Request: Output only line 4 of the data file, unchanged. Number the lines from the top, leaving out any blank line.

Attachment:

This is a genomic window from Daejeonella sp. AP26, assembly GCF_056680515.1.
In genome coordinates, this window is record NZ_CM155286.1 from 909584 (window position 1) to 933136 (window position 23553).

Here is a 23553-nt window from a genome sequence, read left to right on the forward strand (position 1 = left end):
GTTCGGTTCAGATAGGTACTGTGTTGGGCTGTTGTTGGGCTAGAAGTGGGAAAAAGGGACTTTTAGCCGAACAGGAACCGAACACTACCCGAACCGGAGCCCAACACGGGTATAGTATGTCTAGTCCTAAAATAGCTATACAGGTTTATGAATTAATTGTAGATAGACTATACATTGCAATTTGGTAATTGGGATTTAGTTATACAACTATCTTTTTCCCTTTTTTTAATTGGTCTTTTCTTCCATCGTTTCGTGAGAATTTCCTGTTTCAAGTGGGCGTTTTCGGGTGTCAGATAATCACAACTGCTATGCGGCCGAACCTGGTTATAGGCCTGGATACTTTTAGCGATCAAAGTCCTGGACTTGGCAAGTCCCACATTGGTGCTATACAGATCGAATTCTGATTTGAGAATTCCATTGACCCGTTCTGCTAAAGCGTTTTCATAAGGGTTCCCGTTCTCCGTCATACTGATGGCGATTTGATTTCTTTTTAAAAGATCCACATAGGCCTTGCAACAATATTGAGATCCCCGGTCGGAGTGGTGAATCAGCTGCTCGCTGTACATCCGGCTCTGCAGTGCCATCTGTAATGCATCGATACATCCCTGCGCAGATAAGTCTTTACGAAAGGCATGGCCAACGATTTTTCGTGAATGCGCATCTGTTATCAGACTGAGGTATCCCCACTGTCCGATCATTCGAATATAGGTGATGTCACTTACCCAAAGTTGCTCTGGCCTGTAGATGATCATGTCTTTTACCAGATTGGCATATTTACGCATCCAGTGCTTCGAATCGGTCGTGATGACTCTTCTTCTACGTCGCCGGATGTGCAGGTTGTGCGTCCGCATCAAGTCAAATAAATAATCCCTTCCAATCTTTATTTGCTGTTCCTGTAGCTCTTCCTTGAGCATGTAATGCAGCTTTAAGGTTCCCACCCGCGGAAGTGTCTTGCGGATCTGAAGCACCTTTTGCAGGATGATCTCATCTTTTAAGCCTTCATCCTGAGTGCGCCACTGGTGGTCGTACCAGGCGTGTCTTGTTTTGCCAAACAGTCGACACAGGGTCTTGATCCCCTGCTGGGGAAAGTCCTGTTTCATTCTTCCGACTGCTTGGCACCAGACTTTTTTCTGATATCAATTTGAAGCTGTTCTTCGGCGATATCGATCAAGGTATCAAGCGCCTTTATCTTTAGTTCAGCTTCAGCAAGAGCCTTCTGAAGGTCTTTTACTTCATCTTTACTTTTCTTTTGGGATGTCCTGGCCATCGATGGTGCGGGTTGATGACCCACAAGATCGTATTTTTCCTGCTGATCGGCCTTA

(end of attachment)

GTTCGGTTCAGATAGGTACTGTGTTGGGCTGTTGTTGGGCTAGAAGTGGGAAAAAGGGACTTTTAGCCGAACAGGAACCGAACACTACCCGAACCGGAGCCCAACACGGGTATAGTATGTCTAGTCCTAAAATAGCTATACAGGTTTATGAATTAATTGTAGATAGACTATACATTGCAATTTGGTAATTGGGATTTAGTTATACAACTATCTTTTTCCCTTTTTTTAATTGGTCTTTTCTTCCATCGTTTCGTGAGAATTTCCTGTTTCAAGTGGGCGTTTTCGGGTGTCAGATAATCACAACTGCTATGCGGCCGAACCTGGTTATAGGCCTGGATACTTTTAGCGATCAAAGTCCTGGACTTGGCAAGTCCCACATTGGTGCTATACAGATCGAATTCTGATTTGAGAATTCCATTGACCCGTTCTGCTAAAGCGTTTTCATAAGGGTTCCCGTTCTCCGTCATACTGATGGCGATTTGATTTCTTTTTAAAAGATCCACATAGGCCTTGCAACAATATTGAGATCCCCGGTCGGAGTGGTGAATCAGCTGCTCGCTGTACATCCGGCTCTGCAGTGCCATCTGTAATGCATCGATACATCCCTGCGCAGATAAGTCTTTACGAAAGGCATGGCCAACGATTTTTCGTGAATGCGCATCTGTTATCAGACTGAGGTATCCCCACTGTCCGATCATTCGAATATAGGTGATGTCACTTACCCAAAGTTGCTCTGGCCTGTAGATGATCATGTCTTTTACCAGATTGGCATATTTACGCATCCAGTGCTTCGAATCGGTCGTGATGACTCTTCTTCTACGTCGCCGGATGTGCAGGTTGTGCGTCCGCATCAAGTCAAATAAATAATCCCTTCCAATCTTTATTTGCTGTTCCTGTAGCTCTTCCTTGAGCATGTAATGCAGCTTTAAGGTTCCCACCCGCGGAAGTGTCTTGCGGATCTGAAGCACCTTTTGCAGGATGATCTCATCTTTTAAGCCTTCATCCTGAGTGCGCCACTGGTGGTCGTACCAGGCGTGTCTTGTTTTGCCAAACAGTCGACACAGGGTCTTGATCCCCTGCTGGGGAAAGTCCTGTTTCATTCTTCCGACTGCTTGGCACCAGACTTTTTTCTGATATCAATTTGAAGCTGTTCTTCGGCGATATCGATCAAGGTATCAAGCGCCTTTATCTTTAGTTCAGCTTCAGCAAGAGCCTTCTGAAGGTCTTTTACTTCATCTTTACTTTTCTTTTGGGATGTCCTGGCCATCGATGGTGCGGGTTGATGACCCACAAGATCGTATTTTTCCTGCTGATCGGCCTTA